4. Maja/APTWE is my favorite subplot in the series. “I must decide in this moment what is best”

  5. I would like to see more of future Ooo. The protagonist of this kind of episode should be just a witness, not a main protagonist, (like in Thank You) so no big events from the future are spoiled, just teased. You only get to see the future from a non direct perspective.

    I agree with the idea that the show should have a final season at some point, and the beauty of the Future Ooo episodes is that we are kinda looking into a point beyond that. Because i don’t think that by the final season we will get so far into the future, so the events of this distant future are, maybe, way after the show has reach it’s end.
    Like watching ruins,or the leftovers of a party.
    Telling the same story from differents time-perspectives is something that i found very attractive.

  6. One of them needs to be that even though she doesn’t love him anymore, Flame Princess needs to go talk to Finn, or vice versa. I feel like he’s gone through a hell of a lot and she hasn’t seen any of that because she may still see him as that clingy kid she used to date and truly love until he hurt her in the most out of character way. Finn has matured and she needs to see that and if she doesn’t accept him back, then that’s fine, I’ll accept that. I just want a bit of closure with the two of them.

    1. +1
      I hoped since they brock up that something like this is going to happen. I would like them see to get together (I was unresonable upset after the episode), but they should atleast give them one episodes to discuss there problems. And they should be more together as friends if the other things do not happen. Currently, FP seems to see Finn more as a simple tool.

    1. Edited! Ya’ll caught me–I only have eight fingers, so I’ve had trouble counting things since childhood. I’m kidding of course, I just dumbed out.

  7. Excellent list, Mr. Tran. A few that I would add:
    1. Marceline’s past. This is one we know they’re going to tackle in a big way: CN announced a miniseries a few months back which will heavily focus on Marceline’s backstory. Huge excitement there.
    2. Finn’s arm. Back in “Is That You?”, Finn woke up clutching his right arm, which called attention to the thorn that had been in it since “Breezy”. He said that he had a crazy dream, and that Prismo was definitely in it. Then, in “The Mountain”, when Finn was reduced to his pure essence after going through one of Matthew’s mirrors, the right arm of his spirit-form stopped at the elbow. Those, coupled with all the alternate versions of Finn who had a robotic arm shown throughout season five, seem to suggest that Finn is simply destined not to keep his right arm. The grass sword grew back in “The Comet”, but we don’t know how much of his arm it left.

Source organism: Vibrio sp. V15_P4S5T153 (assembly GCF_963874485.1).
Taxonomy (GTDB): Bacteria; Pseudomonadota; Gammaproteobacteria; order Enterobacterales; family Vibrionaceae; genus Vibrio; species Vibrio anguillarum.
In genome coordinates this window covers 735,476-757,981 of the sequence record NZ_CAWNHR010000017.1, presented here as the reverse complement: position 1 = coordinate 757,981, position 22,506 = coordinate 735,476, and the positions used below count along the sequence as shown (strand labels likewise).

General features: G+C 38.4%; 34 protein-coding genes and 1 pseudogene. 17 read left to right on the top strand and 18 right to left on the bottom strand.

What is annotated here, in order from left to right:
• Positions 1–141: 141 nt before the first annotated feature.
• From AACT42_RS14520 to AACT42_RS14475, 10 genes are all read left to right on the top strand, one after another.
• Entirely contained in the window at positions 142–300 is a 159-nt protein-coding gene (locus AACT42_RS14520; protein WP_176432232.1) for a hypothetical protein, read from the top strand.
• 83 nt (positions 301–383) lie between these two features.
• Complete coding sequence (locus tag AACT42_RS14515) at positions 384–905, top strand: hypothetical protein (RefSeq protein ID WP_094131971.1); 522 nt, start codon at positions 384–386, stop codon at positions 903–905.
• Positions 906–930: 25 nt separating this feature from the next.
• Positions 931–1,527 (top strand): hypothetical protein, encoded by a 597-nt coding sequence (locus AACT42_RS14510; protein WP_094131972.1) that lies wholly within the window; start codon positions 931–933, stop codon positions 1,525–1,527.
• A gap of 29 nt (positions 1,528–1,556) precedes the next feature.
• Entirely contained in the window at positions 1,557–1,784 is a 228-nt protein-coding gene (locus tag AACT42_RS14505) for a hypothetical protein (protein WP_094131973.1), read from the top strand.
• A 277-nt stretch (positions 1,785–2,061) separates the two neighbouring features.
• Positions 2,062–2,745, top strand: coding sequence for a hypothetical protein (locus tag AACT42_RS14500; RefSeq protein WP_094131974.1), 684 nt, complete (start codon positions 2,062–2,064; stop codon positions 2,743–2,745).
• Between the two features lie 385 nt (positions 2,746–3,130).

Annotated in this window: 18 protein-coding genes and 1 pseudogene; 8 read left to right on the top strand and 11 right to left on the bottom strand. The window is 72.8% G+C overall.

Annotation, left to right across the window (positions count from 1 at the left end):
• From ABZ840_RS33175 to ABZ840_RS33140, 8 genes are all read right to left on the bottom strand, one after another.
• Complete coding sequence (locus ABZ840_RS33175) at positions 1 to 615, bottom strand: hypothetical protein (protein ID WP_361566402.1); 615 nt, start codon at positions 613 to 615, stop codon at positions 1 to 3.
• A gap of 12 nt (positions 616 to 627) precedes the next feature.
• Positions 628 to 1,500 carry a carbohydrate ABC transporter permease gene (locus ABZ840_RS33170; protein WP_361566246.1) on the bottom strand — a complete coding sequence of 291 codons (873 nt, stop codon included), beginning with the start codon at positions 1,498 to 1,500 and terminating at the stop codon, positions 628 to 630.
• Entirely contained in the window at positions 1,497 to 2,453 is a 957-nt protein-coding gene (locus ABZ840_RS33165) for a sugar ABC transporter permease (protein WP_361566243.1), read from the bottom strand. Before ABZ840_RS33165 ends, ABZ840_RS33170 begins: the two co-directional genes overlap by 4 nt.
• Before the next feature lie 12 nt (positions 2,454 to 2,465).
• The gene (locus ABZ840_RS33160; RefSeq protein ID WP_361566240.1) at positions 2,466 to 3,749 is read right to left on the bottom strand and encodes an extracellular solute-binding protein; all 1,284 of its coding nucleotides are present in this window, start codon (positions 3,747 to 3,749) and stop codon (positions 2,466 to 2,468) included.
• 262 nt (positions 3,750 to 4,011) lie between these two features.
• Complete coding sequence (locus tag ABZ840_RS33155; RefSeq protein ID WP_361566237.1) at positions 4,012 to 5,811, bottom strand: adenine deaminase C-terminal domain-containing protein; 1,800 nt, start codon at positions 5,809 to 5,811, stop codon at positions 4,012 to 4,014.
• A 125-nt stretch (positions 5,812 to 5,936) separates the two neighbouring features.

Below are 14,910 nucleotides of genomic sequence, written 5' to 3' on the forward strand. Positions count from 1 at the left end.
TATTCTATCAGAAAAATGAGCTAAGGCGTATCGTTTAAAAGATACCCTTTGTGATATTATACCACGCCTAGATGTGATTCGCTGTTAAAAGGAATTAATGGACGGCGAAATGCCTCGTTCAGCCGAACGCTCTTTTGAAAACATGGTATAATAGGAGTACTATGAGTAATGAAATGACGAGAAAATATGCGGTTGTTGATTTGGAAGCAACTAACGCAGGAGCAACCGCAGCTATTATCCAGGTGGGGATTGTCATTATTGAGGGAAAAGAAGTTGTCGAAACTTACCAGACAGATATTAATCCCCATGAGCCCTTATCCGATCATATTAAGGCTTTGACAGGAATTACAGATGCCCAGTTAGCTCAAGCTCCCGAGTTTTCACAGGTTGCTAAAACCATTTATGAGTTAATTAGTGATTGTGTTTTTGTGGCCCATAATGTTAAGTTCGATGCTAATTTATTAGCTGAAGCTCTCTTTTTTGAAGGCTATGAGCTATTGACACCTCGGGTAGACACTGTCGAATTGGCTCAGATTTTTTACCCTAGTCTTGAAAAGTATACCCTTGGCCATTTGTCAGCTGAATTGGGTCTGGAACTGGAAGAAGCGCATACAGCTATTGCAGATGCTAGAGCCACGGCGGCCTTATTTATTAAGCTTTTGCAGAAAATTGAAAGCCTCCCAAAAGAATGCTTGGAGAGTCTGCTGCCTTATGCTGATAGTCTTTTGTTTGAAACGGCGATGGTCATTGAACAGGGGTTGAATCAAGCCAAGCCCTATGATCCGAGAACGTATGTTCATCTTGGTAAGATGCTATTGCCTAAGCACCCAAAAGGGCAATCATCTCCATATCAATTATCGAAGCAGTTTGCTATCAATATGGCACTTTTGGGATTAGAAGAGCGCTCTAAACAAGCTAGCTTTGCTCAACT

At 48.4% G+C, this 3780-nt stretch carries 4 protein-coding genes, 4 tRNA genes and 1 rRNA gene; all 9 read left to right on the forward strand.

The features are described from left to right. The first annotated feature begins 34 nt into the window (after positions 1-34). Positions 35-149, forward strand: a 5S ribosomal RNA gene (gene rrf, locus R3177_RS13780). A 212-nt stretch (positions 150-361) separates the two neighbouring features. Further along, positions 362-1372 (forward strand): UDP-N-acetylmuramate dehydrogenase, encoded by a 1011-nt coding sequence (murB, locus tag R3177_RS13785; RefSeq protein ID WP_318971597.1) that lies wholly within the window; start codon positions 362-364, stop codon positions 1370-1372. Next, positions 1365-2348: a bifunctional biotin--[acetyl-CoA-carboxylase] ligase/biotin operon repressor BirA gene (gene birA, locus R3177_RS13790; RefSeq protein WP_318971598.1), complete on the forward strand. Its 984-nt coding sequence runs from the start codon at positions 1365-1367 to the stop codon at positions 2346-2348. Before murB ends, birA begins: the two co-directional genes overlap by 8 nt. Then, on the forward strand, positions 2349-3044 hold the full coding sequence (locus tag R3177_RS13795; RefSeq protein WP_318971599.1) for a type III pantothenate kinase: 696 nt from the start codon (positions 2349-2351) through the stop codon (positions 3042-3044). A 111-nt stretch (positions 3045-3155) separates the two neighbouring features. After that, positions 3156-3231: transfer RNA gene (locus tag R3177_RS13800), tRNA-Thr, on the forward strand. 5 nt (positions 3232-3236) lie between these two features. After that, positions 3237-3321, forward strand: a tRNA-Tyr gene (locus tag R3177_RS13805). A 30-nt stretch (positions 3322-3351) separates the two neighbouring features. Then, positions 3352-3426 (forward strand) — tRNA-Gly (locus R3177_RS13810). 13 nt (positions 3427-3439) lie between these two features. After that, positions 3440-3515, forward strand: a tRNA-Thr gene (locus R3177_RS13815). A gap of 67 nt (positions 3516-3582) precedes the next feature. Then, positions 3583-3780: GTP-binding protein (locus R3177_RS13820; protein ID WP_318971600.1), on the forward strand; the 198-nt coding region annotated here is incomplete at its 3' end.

3. The cosmic beings. The show has been giving more and more screentime to the higher entities who “rule” the universe of the show, even going to great lengths to humanize them in episodes like “Hoots”. When Orgalorg asked Finn where Glod-Gob-Grod-Grob was, he didn’t definitively say “He’s dead”, he just said “I don’t know”, suggesting that the four-headed prince of Mars might still exist somewhere in the multi-verse. In “…Floaties”, we learned of the threat of Golb, apparently some kind of harbringer of the void. Between those, Prismo, the Cosmic Owl, Death, the renewed focus on the King of Mars in “Orgalorg”, and the introduction of the recurring catalyst comet, more drama surrounding these major (and minor) deities would be fascinating.
    4. Peppermint Butler. We’ve seen the lengths Pep-But is willing to go to in “Nemesis”, and we’ve seen his dark dealings in episodes like “Death in Bloom” and “The Suitor”. But the most recent development in this shadowy character is one many seem to be overlooking: he stayed by PB’s side even when she is exiled. The dichotomy of this character just got a whole lot more interesting: I had always wondered why this dark magician seemed to never have any kind of agenda against PB, and this seems to suggest that there may be an interesting reason for that. Peppermint Butler owes some deeper allegiance to PB, it would be nice to see that history explored.
    5. Susan Strong. In “Dark Purple”, the enigmatic Susan Strong quite suddenly was revitalized as an important part of the show, having not been present since season three. And we finally got some hints about her species: no gills, but some kind of circuitry in her head. So many questions surround this character; diving into her past will necessarily shed more light on the past of Ooo in general.